iPad Classroom Visit Look-Fors
Administrators and support staff could use these guidelines to help focus their walk-throughs when evaluating a classroom where students are using iPads.
I think we would all agree that a classroom with iPads looks and functions very differently than a classroom without iPads. While many administrators and support staff complete standard walk-throughs, some of them struggle with what to look for beyond the basics when it comes to evaluating a classroom infused with iPads.
Recently, our district started offering iLEAP academies, which blend classroom site visits and in-house professional development for districts all over my state. Many of the attendees are administrators, support staff, and teachers that have limited familiarity with 1:1 classrooms but are seeking best practices to take back to their own schools and campuses as they implement a 1:1 iPad initiative or pilot. When I began searching for ways to facilitate this type of classroom visit, I happened on an excellent list of observation tips for a traditional classroom but found nothing specifically tailored to iPads.
Thus, I felt there was need to create a "What to Look For" list that would embody the behind-the-scenes and not-always-obvious instructional pieces to look for when visiting a classroom with iPads. These tips are very granular and specific to iPads, but could easily be adapted for other 1:1 settings.
- What are students doing? Are students engaged?
- Are all students on task? How does the teacher know if students are off task? Are teachers using Nearpod or Casper Focus?
- When do students use iPads during instruction? When do they not use iPads? Pay attention to what instructional tasks use iPads, which ones don't, and when the teacher allows the choice of iPad or paper and pencil to complete a task.
- How are students grouped? How do they navigate groups? Does the teacher provide verbal directions and choice ("Silently make eye contact with someone that you'd like to be your partner") or use an app (like GroupMaker)?
- How do teachers access previous knowledge and reiterate student goals?
- What verbal and nonverbal instructional cues are used?
- What classroom management techniques are deployed? Classroom management can make or break a lesson, so tactics that work are always important to pay attention to. I have gleaned 12 specific Classroom Management Tips for iPads in this slide deck.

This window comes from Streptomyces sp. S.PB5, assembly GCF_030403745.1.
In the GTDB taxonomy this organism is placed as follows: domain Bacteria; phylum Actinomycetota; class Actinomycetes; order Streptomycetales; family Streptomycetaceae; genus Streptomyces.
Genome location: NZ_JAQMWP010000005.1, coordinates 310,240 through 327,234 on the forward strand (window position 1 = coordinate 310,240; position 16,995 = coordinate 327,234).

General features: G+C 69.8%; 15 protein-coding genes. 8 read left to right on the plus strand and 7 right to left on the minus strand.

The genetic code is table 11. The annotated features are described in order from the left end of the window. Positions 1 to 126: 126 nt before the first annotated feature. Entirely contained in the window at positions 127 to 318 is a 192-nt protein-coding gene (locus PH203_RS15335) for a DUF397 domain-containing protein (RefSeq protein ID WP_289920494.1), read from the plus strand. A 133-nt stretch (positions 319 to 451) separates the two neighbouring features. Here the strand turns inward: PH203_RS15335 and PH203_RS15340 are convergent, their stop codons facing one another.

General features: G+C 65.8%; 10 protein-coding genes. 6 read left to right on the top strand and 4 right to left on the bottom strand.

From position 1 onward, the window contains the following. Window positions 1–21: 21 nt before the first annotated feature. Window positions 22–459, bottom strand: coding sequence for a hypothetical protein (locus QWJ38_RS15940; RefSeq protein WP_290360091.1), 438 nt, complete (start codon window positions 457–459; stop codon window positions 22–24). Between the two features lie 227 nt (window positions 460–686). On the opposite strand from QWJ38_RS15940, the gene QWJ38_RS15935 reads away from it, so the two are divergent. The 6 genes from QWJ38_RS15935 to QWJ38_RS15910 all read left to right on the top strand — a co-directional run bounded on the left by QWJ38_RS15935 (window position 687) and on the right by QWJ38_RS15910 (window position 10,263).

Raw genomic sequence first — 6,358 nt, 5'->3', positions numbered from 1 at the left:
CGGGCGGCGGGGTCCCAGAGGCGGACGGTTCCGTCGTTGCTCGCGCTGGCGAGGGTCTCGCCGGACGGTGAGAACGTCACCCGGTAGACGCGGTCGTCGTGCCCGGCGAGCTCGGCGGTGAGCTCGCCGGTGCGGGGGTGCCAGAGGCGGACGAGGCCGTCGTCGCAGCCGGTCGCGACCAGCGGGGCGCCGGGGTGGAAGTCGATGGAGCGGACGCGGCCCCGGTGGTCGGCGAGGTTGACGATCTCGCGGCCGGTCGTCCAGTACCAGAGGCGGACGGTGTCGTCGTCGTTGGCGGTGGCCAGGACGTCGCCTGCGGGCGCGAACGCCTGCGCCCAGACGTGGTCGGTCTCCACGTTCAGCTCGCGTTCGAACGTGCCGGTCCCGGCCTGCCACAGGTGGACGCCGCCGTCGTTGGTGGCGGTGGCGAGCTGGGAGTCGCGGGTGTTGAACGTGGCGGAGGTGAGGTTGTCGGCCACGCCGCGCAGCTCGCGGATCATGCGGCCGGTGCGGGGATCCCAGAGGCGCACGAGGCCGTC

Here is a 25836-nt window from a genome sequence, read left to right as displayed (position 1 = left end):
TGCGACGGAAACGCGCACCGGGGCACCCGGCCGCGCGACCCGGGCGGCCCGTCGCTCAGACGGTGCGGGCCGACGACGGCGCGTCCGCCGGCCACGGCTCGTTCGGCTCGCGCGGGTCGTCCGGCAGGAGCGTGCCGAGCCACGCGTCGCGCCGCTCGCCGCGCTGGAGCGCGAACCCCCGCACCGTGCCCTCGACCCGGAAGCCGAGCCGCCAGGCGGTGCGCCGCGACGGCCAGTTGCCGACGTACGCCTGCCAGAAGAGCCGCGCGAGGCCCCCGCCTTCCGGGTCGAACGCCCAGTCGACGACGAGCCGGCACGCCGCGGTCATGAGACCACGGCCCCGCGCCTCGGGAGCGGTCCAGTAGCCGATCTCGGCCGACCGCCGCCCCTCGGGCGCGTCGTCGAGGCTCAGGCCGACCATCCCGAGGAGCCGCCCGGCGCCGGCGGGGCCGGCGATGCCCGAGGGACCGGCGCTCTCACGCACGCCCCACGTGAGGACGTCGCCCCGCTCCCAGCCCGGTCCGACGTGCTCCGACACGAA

- What tools do teachers use to conduct formative assessment and summative assessment? Consider That Quiz, CueThink, Socrative, Nearpod, Schoology, Poll Everywhere, or Padlet.
- What class pulse strategies do teachers use (silent polls, thumbs up, fist to five, etc.)? How are these used in combination with some of the other assessment tools that the teacher employs?
- What tools do teachers use to share and address student exemplars and misconceptions? Tools like Nearpod allow teachers to share out student work on the fly, and LiveSlide offers a feature that allows students to control the presentation.
Workflow and Materials
- What tools and processes are in place for students to access instructional materials? Consider a QR Code, Augmented Reality Triggers, an LMS like eBackpack, a Google Site, a Thinglink, an iTunes U course, or a password-protected Weebly site to access textbook materials.
- What tools are used for students to record their answers? You might try a website like Padlet or Todays Meet, an embedded discussion within a tool like Quip or iTunes U, or even an index card used in conjunction with Nearpod.
- How does the instructor address technical glitches and student workflow mishaps?
- What tools are in place for students to submit work? Many times, this is a combination of tools, depending on the type of media that students submit. It could range from eBackpack and Turnitin to Google Classroom and Mediacore.
- What is the location of the teacher in the classroom during a variety of settings?
- What is the arrangement of the desks in the classroom?
- What is the flow of groups?
Behind the Scenes
- What accessories are used with the iPads? Some possibilities include iRig mics for oral assessments, wired keyboards for word processing, or an iPad document camera for student presentations.
- What technical professional development (if any) was provided to the students prior to the lesson? This might look like an app tutorial, a teacher-and-student Thinglink EDU account, step sheets for uploading videos to a teacher's folder in Mediacore, or mirroring student projects to the Apple TV.
- What professional development (webinars, online tutorials, etc.) has the teacher received or actively sought out to support him or her with lessons?
Truly, this is not meant to be an exhaustive list but a good starter list for you to build on. What categories and look-fors would you add?
Author's note: Many thanks to Cathy Yenca, amazing teacher and fellow Apple Distinguished Educator, for letting me share snapshots of her 1:1 iPad classroom as a framework for my look-for list and this post.